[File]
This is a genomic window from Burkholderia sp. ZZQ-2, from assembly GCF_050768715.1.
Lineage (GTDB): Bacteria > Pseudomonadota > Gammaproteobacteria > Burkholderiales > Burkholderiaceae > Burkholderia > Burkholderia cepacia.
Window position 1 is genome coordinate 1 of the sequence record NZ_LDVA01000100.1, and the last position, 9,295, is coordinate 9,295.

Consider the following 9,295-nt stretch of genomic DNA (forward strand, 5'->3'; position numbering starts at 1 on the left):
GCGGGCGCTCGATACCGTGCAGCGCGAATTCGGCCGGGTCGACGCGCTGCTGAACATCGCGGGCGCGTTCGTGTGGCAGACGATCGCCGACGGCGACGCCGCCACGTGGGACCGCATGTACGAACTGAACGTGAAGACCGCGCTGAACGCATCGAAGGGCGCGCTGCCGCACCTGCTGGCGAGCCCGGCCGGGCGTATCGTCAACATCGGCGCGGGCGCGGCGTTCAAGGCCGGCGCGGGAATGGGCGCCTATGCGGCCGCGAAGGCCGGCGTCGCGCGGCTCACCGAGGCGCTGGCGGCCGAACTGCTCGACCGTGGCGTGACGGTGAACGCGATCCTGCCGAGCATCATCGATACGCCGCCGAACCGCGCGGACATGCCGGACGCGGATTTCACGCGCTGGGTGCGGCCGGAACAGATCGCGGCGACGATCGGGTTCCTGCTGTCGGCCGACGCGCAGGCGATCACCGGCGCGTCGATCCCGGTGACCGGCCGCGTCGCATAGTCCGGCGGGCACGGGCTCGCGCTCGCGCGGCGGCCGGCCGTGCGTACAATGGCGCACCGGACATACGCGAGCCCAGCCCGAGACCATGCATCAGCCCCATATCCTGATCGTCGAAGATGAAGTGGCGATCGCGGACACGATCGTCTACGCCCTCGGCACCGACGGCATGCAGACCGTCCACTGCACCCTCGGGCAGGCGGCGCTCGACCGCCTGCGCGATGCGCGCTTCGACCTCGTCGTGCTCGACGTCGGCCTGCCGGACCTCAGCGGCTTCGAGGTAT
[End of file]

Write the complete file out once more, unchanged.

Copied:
This is a genomic window from Burkholderia sp. ZZQ-2, from assembly GCF_050768715.1.
Lineage (GTDB): Bacteria > Pseudomonadota > Gammaproteobacteria > Burkholderiales > Burkholderiaceae > Burkholderia > Burkholderia cepacia.
Window position 1 is genome coordinate 1 of the sequence record NZ_LDVA01000100.1, and the last position, 9,295, is coordinate 9,295.

Consider the following 9,295-nt stretch of genomic DNA (forward strand, 5'->3'; position numbering starts at 1 on the left):
GCGGGCGCTCGATACCGTGCAGCGCGAATTCGGCCGGGTCGACGCGCTGCTGAACATCGCGGGCGCGTTCGTGTGGCAGACGATCGCCGACGGCGACGCCGCCACGTGGGACCGCATGTACGAACTGAACGTGAAGACCGCGCTGAACGCATCGAAGGGCGCGCTGCCGCACCTGCTGGCGAGCCCGGCCGGGCGTATCGTCAACATCGGCGCGGGCGCGGCGTTCAAGGCCGGCGCGGGAATGGGCGCCTATGCGGCCGCGAAGGCCGGCGTCGCGCGGCTCACCGAGGCGCTGGCGGCCGAACTGCTCGACCGTGGCGTGACGGTGAACGCGATCCTGCCGAGCATCATCGATACGCCGCCGAACCGCGCGGACATGCCGGACGCGGATTTCACGCGCTGGGTGCGGCCGGAACAGATCGCGGCGACGATCGGGTTCCTGCTGTCGGCCGACGCGCAGGCGATCACCGGCGCGTCGATCCCGGTGACCGGCCGCGTCGCATAGTCCGGCGGGCACGGGCTCGCGCTCGCGCGGCGGCCGGCCGTGCGTACAATGGCGCACCGGACATACGCGAGCCCAGCCCGAGACCATGCATCAGCCCCATATCCTGATCGTCGAAGATGAAGTGGCGATCGCGGACACGATCGTCTACGCCCTCGGCACCGACGGCATGCAGACCGTCCACTGCACCCTCGGGCAGGCGGCGCTCGACCGCCTGCGCGATGCGCGCTTCGACCTCGTCGTGCTCGACGTCGGCCTGCCGGACCTCAGCGGCTTCGAGGTAT